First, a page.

This summer, we will have weekly studies available for each of 12 weeks from May 13 through July 29. Each week, we’ll focus on one of Jesus’ 12 disciples. We’ll look at a short passage involving that disciples (actions, words, attitudes, etc.); we’ll have a short reading putting the passage in context; and we’ll have some discussion/reflection questions that can be contemplated alone or discussed in a group (a youth small group, friends, family, etc.). One of the main questions we’ll be asking is whether what we see from the disciple is “good” (something to be imitated) as we try to be disciples today — and the answers will not always be as easy as we think. This week, we look at the disciple James, son of Zebedee (we’ll come to a “James the Lesser” another week), and his value assessment to leave behind his family and his profession to follow the call of Jesus. READ Matthew 4:21-22 (NIV below)
21 Going on from there, he saw two other brothers, James son of Zebedee and his brother John. They were in a boat with their father Zebedee, preparing their nets. Jesus called them, 22 and immediately they left the boat and their father and followed him.
READ this: We don’t have any words in the Bible attributed solely to this James. We do have an epistle of James in the New Testament, that that author is traditionally thought to be James, the brother of Jesus. When this James speaks, it’s always in unison with his brother John. This James is part of the smaller band of disciples — Peter, James and John — who Jesus often took with him. What we do know about James is how his journey with Jesus started and how his journey with Jesus ended. It started here in Matthew 4:21-22, when Jesus called him, and it ended when King Herod had him put to death with the sword for belonging to the church (as recorded in Acts 12:2). Think about that moment, when James was in a boat with his father and his brother, getting ready to go fishing. This was not a recreational outing — this was their job, their livelihood, clearly their family business. And this man they don’t know named Jesus calls them — we’re not told exactly what Jesus said — and they “immediately” follow Jesus, leaving behind two things: their boat (their means of making money) and their father (the patriarch of their family, probably their boss in some sense, too). James’ story begins by him leaving behind the only safety, security and livelihood he had to follow Jesus, and it ends with him being executed at the hands of the government for his faith in Jesus. This serves to remind us that to follow Jesus is more important than money, or security, or the family you grew up with, or even your life. Because we can’t forget that James chose Jesus over all those things at first, and he chose Jesus over his own life at the end — he had chosen what was more valuable.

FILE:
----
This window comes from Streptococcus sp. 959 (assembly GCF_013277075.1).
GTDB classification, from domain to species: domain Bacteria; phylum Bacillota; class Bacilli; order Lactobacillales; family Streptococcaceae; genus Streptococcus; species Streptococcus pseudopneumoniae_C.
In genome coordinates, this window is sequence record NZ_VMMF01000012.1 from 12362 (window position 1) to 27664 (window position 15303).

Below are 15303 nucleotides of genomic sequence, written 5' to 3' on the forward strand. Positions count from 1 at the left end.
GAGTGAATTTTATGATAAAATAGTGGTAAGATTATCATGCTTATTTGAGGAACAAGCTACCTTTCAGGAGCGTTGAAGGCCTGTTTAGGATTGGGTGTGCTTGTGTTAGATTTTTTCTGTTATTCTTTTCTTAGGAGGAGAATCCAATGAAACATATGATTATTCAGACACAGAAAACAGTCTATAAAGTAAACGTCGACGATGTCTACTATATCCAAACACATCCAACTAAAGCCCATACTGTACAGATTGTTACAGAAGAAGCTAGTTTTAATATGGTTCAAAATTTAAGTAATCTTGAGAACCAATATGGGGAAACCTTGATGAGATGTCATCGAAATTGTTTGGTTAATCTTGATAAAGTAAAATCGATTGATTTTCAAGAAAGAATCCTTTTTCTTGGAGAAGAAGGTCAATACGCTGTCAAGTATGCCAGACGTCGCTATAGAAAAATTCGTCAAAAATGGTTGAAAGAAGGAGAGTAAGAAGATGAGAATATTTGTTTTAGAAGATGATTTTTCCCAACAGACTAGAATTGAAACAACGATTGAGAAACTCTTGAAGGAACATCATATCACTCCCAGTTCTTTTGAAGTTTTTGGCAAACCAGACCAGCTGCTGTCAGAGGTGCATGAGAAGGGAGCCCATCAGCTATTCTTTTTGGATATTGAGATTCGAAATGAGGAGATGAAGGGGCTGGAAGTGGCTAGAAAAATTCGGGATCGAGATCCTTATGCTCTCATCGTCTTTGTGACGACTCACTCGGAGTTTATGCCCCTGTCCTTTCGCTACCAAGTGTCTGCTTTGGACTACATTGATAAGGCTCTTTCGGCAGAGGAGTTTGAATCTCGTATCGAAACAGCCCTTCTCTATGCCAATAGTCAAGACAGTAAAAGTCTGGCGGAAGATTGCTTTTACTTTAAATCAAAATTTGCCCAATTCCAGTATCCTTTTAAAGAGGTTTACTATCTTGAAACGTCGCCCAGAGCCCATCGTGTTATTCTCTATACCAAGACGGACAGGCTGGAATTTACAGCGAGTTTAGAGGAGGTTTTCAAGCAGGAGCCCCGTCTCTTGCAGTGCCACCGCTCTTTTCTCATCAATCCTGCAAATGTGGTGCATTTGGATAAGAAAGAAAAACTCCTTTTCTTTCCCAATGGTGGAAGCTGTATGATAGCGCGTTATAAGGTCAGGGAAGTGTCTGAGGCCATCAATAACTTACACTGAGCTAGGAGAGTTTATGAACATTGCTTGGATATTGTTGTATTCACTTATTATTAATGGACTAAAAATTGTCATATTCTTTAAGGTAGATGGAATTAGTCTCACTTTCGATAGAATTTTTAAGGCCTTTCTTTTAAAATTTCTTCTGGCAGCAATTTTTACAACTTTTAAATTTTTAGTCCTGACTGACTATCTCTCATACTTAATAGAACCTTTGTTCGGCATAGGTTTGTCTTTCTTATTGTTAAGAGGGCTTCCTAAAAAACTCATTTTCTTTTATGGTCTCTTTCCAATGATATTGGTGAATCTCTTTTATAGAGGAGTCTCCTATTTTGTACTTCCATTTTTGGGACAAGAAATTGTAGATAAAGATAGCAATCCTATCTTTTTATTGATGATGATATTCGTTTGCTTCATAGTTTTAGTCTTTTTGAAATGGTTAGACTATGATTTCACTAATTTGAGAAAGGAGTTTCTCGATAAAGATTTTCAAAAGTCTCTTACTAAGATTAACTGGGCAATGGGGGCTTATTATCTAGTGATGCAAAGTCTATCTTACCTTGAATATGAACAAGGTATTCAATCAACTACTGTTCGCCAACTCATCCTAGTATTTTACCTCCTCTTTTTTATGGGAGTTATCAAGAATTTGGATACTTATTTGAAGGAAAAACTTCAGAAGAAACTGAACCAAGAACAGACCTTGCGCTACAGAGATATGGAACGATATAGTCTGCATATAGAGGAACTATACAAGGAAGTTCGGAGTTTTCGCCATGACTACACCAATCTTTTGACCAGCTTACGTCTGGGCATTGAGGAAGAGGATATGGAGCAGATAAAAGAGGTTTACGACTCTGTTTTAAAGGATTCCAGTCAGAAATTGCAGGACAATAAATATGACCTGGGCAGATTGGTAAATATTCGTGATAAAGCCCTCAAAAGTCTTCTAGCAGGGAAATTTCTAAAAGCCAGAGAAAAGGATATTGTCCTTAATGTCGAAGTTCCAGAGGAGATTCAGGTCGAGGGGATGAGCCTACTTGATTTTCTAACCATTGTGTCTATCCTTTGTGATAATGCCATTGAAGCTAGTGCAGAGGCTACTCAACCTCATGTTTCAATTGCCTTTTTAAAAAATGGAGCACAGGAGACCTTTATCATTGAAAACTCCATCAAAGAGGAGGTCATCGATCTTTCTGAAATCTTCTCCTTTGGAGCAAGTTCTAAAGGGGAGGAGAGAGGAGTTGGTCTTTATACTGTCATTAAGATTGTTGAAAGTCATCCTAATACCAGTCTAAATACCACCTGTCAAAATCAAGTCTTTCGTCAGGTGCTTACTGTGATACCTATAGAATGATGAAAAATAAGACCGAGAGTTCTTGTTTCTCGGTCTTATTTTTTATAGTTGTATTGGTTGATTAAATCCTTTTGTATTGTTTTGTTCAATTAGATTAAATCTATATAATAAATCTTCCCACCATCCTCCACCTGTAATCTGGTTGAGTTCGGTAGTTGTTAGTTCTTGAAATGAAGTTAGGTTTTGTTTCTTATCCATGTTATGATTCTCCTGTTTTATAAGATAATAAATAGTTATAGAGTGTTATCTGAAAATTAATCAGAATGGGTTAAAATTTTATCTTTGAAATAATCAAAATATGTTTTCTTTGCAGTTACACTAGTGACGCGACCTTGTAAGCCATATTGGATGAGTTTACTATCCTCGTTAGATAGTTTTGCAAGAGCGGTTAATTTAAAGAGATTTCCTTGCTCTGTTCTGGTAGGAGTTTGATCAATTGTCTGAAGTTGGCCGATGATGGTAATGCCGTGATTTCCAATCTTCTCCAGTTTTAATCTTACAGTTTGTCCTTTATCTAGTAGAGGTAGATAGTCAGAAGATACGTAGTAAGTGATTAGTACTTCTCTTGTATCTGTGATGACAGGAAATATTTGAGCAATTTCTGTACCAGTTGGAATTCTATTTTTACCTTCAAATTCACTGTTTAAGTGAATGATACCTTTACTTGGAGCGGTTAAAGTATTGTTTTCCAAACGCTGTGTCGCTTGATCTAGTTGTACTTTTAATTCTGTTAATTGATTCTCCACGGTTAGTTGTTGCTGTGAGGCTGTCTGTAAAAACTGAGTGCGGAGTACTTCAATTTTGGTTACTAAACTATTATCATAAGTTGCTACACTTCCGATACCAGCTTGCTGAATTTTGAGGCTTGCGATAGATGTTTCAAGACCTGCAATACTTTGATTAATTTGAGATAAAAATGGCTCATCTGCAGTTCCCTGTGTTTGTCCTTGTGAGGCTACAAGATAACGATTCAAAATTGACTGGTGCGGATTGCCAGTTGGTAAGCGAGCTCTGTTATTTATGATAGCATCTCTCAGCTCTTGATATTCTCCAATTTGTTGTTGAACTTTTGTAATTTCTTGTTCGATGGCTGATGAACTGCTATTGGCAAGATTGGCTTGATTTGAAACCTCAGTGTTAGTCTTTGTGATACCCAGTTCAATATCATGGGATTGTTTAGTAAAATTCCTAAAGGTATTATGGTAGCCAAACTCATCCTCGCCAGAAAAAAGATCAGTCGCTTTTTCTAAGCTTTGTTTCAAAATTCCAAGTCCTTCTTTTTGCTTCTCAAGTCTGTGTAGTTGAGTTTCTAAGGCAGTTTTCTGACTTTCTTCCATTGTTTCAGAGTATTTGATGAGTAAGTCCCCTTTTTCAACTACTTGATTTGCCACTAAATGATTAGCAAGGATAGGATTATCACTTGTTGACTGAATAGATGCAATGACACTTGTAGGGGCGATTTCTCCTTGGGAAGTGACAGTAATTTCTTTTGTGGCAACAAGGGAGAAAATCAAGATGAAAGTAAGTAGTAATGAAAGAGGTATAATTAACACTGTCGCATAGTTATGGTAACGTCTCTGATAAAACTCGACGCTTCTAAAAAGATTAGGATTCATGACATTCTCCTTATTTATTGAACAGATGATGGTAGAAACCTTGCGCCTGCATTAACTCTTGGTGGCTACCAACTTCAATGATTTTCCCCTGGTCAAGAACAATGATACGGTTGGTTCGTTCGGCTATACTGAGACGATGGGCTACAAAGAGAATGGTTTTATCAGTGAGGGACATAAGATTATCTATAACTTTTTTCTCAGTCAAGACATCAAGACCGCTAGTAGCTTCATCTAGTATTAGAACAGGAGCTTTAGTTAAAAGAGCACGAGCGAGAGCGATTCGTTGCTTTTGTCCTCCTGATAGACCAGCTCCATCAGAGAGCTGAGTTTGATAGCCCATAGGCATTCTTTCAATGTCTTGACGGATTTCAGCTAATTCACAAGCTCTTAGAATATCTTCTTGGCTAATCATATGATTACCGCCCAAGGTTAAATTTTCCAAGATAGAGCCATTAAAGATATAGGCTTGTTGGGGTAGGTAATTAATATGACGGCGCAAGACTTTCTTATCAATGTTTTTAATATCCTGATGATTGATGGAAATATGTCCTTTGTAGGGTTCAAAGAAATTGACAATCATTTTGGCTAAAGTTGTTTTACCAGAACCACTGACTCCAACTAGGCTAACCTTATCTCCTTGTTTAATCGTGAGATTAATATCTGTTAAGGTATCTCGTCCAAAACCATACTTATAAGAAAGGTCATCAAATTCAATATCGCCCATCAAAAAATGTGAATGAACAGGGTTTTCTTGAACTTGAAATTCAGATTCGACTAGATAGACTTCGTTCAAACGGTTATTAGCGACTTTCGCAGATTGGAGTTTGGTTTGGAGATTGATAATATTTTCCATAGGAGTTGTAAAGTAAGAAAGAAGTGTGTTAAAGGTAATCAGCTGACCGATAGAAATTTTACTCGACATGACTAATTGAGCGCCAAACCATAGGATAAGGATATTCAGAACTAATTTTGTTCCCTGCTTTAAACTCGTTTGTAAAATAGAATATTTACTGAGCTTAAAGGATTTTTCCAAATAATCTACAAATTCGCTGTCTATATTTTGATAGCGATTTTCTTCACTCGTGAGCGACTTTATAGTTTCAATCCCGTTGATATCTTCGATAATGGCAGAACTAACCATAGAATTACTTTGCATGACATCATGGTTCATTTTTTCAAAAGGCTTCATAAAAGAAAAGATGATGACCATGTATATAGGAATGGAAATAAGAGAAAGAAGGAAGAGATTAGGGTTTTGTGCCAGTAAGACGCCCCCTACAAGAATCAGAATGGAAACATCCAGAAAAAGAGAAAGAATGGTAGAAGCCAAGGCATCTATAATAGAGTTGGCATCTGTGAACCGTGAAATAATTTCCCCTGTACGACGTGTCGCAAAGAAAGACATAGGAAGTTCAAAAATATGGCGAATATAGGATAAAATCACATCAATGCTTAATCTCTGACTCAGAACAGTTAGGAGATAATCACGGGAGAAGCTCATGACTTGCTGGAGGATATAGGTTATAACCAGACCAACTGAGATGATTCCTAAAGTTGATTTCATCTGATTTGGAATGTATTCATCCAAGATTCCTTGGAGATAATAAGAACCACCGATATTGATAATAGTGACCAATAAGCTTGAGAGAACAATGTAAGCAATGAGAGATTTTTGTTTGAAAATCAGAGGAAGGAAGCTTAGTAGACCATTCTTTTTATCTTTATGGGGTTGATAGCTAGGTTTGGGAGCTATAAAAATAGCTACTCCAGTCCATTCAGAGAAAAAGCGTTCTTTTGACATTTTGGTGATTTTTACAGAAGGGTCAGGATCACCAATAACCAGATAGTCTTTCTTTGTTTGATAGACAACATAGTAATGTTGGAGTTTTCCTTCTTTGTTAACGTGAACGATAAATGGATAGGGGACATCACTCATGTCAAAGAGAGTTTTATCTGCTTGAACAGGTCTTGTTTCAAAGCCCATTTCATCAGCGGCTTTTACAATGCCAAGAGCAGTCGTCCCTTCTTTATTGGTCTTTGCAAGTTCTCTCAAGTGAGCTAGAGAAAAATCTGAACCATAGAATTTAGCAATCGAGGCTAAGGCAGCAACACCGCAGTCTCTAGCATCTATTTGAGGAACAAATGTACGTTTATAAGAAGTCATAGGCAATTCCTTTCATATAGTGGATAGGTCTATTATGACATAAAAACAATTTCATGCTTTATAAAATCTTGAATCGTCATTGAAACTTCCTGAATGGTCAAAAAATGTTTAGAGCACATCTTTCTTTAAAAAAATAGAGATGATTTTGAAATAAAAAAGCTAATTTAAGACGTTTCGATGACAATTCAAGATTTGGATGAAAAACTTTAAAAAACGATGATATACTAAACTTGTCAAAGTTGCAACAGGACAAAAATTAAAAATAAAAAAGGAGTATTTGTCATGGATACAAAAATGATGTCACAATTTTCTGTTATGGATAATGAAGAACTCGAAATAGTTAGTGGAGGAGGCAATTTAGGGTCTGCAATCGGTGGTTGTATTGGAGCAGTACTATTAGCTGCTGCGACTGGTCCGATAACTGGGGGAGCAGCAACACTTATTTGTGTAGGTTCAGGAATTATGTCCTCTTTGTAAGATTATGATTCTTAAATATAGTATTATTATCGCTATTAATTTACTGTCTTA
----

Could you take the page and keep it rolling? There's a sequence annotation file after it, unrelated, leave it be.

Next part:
Let’s think this week about how Jesus calls us, what we may have to leave behind, and why it’s worth it.
ANSWER these questions:
How has Jesus “called” you? This could be anything, from a call to check in on a friend who’s sad, to a call to make a sacrifice for those who aren’t as fortunate as you, to a call to serve Jesus in the church or in the world in a variety of different ways. How do you tell when you hear Jesus calling you? How would you hear that voice? Who would you talk to to help you figure it out?
When you imagine Jesus saying “Follow me” to you, what does that mean leaving behind? Are those good things or bad things (or neither or both)? How hard is it to leave those things behind?
Why is it “worth it” for you (if it is) to follow Jesus even if it means losing things the world says are valuable?
PRAY that you would hear the voice of God clearly in your life, that God would help you see clearly what’s really valuable in your life, and that God would give you courage to choose to follow even when it’s difficult.
Disciples: James (son of Zebedee) — Emerge Remote Lesson June 17
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